Hungarian Defence Forces (Hungarian: Magyar Honvédség) is the national defence force of Hungary. The President holds the title of commander-in-chief of the nation’s armed forces. The Ministry of Defence jointly with Chief of staff administers the armed forces, including the Hungarian Ground Force and the Hungarian Air Force. Since 2007, the Hungarian Armed Forces is under a unified command structure. The Ministry of Defence maintains the political and civil control over the army. A subordinate Joint Forces Command is coordinating and commanding the HDF corps. In 2016, the armed forces had 31.080 personnel on active duty, the operative reserve brought the total number of troops to fifty thousand. In 2017, military spending will be $1.21 billion, about 0.94% of the country’s GDP, well below the NATO target of 2%. In 2012, the government adopted a resolution in which it pledged to increase defence spending to 1.4% of GDP by 2022.
Military service is voluntary, though conscription may occur in wartime. In a significant move for modernization, Hungary decided in 2001 to buy 14 JAS 39 Gripen fighter aircraft for about 800 million EUR. Hungarian National Cyber Security Center is re-organized in 2016 in order to become more efficient through cyber security.
In 2016, the Hungarian military has about 700 troops stationed in foreign countries as part of international peacekeeping forces, including 100 HDF troops in the NATO-led ISAF force in Afghanistan, 210 Hungarian soldiers in Kosovo under command of KFOR, and 160 troops in Bosnia and Herzegovina. Hungary sent a 300 strong, logistics unit to Iraq in order to help the US occupation with armed transport convoys, though public opinion opposed the country’s participation in the war. One soldier was killed in action because of a roadside bomb in Iraq.
During the 18th and 19th century, Hungarian Hussars rose to international fame and served as a model for light cavalry in many European countries. In 1848–49 HDF achieved incredible successes against better-trained and equipped Austrian forces, despite the obvious advantage in numbers on the Austrian side. The 1848–49 Winter Campaign of Józef Bem and the Spring Campaign of Artúr Görgey are to this day taught at prestigious military schools around the globe, including at West Point Academy in the United States. In 1872, the Ludovica Military Academy officially began training cadets. By 1873 HDF already had over 2,800 officers and 158,000 men organized into eighty-six battalions and fifty-eight squadrons. During World War I out of the eight million men mobilized by Austro Hungarian Empire, over one million died. During the 1930s and early 1940s, Hungary was preoccupied with the regaining the vast territories and huge amount of population lost in the Trianon peace treaty at Versailles in 1920. Conscription was introduced on a national basis in 1939. The peacetime strength of the Royal Hungarian Army grew to 80,000 men organized into seven corps commands. During World War II the Hungarian Second Army was near to total devastation on banks of the Don River in December 1942 in Battle for Stalingrad. During the Socialist and the Warsaw Pact era (1947–1989), the entire 200,000 strong Southern Group of Forces was garrisoned in Hungary, complete with artillery, tank regiments, air force and missile troops with nuclear weapons.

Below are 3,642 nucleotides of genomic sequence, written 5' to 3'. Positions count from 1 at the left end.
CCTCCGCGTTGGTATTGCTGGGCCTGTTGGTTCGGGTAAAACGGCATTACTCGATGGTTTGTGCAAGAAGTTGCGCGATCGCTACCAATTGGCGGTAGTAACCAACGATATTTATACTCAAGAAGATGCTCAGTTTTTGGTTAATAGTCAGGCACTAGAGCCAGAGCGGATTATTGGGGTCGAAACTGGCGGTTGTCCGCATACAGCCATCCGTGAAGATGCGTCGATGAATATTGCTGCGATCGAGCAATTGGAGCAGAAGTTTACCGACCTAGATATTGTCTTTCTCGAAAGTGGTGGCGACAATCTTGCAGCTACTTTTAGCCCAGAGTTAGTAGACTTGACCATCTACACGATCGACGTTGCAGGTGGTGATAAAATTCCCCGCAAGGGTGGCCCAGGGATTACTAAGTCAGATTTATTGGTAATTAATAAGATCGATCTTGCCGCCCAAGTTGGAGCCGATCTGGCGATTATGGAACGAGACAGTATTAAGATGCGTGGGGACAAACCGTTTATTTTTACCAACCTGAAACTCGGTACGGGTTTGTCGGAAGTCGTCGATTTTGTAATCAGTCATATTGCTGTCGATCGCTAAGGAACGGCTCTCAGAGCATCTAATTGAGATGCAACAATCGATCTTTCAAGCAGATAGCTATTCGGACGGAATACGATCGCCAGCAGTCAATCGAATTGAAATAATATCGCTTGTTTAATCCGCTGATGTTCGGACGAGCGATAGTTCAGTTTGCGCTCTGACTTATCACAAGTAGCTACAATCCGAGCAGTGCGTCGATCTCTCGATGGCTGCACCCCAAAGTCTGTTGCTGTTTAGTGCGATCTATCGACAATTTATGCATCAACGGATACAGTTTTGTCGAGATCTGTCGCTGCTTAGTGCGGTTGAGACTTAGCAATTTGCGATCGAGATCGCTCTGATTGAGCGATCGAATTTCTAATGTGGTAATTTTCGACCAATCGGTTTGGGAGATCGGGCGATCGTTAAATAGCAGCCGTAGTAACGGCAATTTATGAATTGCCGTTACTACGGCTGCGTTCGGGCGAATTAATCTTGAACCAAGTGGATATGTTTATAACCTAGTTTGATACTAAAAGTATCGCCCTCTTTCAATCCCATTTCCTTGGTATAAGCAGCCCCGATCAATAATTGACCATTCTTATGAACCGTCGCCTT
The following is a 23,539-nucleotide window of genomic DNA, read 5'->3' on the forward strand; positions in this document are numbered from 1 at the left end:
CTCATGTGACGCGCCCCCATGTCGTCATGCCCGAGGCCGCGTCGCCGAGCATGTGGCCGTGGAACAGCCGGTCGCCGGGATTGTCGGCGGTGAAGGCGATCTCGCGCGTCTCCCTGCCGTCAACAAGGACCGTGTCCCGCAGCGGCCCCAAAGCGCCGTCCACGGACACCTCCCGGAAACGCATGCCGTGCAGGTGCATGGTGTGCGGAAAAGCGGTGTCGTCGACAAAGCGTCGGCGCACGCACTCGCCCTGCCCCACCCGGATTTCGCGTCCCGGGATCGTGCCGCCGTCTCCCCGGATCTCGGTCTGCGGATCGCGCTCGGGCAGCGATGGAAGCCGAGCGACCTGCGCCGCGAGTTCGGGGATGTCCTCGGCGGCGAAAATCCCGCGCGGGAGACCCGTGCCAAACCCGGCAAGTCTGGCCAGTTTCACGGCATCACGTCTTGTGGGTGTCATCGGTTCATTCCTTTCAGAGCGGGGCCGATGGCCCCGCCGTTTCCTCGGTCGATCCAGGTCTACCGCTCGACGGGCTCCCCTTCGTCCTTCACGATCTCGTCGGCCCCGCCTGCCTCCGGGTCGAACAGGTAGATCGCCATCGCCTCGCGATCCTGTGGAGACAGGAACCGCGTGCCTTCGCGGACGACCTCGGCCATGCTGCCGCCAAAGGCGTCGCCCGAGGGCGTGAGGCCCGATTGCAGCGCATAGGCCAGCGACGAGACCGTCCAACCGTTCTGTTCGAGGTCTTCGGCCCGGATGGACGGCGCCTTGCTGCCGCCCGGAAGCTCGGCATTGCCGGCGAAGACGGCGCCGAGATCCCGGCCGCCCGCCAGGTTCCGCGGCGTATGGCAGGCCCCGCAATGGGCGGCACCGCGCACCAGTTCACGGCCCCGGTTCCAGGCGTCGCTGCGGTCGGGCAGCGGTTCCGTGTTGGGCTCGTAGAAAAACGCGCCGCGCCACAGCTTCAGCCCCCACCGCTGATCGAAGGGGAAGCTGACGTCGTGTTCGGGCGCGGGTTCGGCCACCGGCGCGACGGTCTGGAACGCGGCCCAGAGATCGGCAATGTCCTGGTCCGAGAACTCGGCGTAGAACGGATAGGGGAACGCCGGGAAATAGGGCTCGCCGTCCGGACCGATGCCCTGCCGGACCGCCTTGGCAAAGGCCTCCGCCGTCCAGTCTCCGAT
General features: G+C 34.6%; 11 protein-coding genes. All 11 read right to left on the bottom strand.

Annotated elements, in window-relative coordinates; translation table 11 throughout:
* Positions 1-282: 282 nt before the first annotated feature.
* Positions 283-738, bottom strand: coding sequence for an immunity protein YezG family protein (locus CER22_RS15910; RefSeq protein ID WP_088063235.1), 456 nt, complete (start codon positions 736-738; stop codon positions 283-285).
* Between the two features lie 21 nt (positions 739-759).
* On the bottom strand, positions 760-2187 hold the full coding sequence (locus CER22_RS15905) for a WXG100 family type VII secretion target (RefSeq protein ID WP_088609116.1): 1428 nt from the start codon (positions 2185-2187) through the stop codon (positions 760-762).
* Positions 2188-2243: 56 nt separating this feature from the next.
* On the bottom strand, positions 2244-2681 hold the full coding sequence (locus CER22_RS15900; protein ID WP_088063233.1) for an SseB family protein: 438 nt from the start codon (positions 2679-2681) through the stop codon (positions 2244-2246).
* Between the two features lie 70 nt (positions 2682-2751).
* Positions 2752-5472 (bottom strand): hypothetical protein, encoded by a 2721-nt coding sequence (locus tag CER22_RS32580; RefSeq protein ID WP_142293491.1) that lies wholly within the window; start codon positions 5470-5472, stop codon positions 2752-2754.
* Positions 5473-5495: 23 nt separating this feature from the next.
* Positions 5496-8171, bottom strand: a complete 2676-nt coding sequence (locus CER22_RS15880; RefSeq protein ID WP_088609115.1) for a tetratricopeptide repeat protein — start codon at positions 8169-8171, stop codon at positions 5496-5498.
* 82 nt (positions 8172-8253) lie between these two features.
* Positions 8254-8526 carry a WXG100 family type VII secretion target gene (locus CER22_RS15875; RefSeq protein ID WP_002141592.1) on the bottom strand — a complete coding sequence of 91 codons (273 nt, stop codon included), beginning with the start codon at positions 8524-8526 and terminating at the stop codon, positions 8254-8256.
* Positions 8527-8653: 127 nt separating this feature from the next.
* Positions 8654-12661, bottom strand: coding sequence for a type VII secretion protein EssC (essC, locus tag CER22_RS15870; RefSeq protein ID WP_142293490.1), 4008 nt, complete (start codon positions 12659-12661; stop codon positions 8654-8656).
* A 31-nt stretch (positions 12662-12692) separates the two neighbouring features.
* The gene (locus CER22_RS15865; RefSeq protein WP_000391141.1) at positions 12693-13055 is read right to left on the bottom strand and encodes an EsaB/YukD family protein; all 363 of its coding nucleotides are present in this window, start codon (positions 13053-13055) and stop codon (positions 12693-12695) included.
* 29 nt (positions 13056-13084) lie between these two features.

As of 2016 Global Peace Index shows, Hungary is one of the world’s most peaceful countries, placed 19th out of 163.